US Embassy Cable: (2008) al-Asad tacitly acknowledged that he is not preventing arms from transiting Syria to Hizballah. #Syria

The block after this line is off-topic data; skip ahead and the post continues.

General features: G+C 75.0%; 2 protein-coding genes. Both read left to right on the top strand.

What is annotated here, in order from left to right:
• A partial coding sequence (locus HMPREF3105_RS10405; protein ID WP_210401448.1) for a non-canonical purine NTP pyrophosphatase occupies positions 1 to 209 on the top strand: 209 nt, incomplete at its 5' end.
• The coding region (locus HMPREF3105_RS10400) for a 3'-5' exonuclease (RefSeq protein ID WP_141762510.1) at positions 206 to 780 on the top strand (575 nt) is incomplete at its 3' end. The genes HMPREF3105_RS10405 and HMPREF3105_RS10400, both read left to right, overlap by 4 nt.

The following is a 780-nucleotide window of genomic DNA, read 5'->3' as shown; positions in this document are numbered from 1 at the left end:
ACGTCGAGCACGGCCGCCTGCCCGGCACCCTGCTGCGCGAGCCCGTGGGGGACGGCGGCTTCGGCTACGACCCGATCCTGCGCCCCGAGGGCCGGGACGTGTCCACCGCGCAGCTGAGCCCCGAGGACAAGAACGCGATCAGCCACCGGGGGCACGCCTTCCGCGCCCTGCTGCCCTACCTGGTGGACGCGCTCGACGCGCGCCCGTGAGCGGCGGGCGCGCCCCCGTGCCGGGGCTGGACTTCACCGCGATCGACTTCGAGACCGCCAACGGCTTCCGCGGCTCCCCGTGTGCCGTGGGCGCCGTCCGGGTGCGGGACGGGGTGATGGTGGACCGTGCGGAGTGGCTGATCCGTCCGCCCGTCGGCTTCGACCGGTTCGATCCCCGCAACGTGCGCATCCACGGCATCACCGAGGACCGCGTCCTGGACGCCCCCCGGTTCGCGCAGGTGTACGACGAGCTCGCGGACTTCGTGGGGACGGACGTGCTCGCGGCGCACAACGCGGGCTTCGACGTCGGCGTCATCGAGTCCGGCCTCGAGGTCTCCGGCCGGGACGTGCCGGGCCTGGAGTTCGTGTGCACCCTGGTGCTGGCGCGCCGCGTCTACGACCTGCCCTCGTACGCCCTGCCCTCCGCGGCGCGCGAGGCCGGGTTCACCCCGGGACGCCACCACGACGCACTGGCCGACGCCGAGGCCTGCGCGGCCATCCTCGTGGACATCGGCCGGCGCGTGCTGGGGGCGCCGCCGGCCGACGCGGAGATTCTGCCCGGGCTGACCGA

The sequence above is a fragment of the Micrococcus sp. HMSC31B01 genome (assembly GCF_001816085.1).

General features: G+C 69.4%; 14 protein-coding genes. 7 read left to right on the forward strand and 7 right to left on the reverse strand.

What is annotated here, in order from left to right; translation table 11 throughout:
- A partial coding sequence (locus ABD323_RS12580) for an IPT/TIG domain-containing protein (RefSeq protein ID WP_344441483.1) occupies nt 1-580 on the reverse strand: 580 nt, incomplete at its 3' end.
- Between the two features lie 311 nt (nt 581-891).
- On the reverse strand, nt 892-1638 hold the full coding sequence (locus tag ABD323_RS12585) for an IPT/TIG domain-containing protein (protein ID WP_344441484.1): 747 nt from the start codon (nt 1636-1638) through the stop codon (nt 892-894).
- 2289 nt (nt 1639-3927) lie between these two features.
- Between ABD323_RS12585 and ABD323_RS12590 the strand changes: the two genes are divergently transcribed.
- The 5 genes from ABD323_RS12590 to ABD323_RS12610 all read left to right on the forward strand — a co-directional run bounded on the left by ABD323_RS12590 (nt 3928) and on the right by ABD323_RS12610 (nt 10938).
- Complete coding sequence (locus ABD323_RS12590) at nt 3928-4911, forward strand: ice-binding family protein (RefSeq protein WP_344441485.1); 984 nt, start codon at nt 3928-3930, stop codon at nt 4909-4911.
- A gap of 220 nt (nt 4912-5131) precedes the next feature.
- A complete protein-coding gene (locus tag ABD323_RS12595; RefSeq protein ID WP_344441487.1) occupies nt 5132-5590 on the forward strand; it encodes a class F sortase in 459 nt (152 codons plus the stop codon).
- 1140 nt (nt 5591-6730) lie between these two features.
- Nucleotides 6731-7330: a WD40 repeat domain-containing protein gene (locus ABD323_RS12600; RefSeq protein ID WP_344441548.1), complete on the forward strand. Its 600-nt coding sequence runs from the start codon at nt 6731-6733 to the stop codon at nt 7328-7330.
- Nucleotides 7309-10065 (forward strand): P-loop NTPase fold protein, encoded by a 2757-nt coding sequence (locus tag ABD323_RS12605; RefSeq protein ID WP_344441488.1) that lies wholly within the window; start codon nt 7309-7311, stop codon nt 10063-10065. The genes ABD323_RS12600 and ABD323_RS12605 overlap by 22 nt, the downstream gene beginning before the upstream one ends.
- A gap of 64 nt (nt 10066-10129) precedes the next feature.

Classified By: Political Minister-Counselor Kathleen H. Allegrone, reas ons 1.4 (b) and (d). ¶1. (S) Summary: “We think Syria is delivering on the key dossier,” French Presidency Advisor for the Middle East Boris Boillon said December 5, as he recapped his November 30 visit to Damascus with Presidency Secretary General Claude Gueant and NSA-equivalent Jean-David Levitte. In contrast to his colleagues at the MFA (ref A), Boillon predicted that Syria would name an ambassador to Beirut by the end of the year, although he conceded that the Syrians might delay until the first few days of January “just to show that they are independent.” Such a delay would not begin to affect the relationship unless it extended beyond President Sarkozy’s January 6 visit to Lebanon and, even more gravely, beyond Lebanese President Michel Sleiman’s state visit to Paris in March. He added that Lebanese diplomat Michel Khoury has been tapped to be Lebanon’s ambassador to Syria. Boillon agreed with Syrian President Bashar al-Asad’s argument that Sleiman should not run an independent bloc of candidates in Lebanon’s parliamentary elections on the grounds that Lebanon’s president should remain above politics. In a startling admission, al-Asad tacitly acknowledged that he is not preventing arms from transiting Syria to Hizballah, although the French read his comment as an indication that Syria would end weapons shipments if it were to conclude a peace agreement with Israel. Boillon said the French team encouraged the Syrians to be transparent with the IAEA, adding that it would be “catastrophic” for Syria’s dispute with the IAEA to escalate. End summary.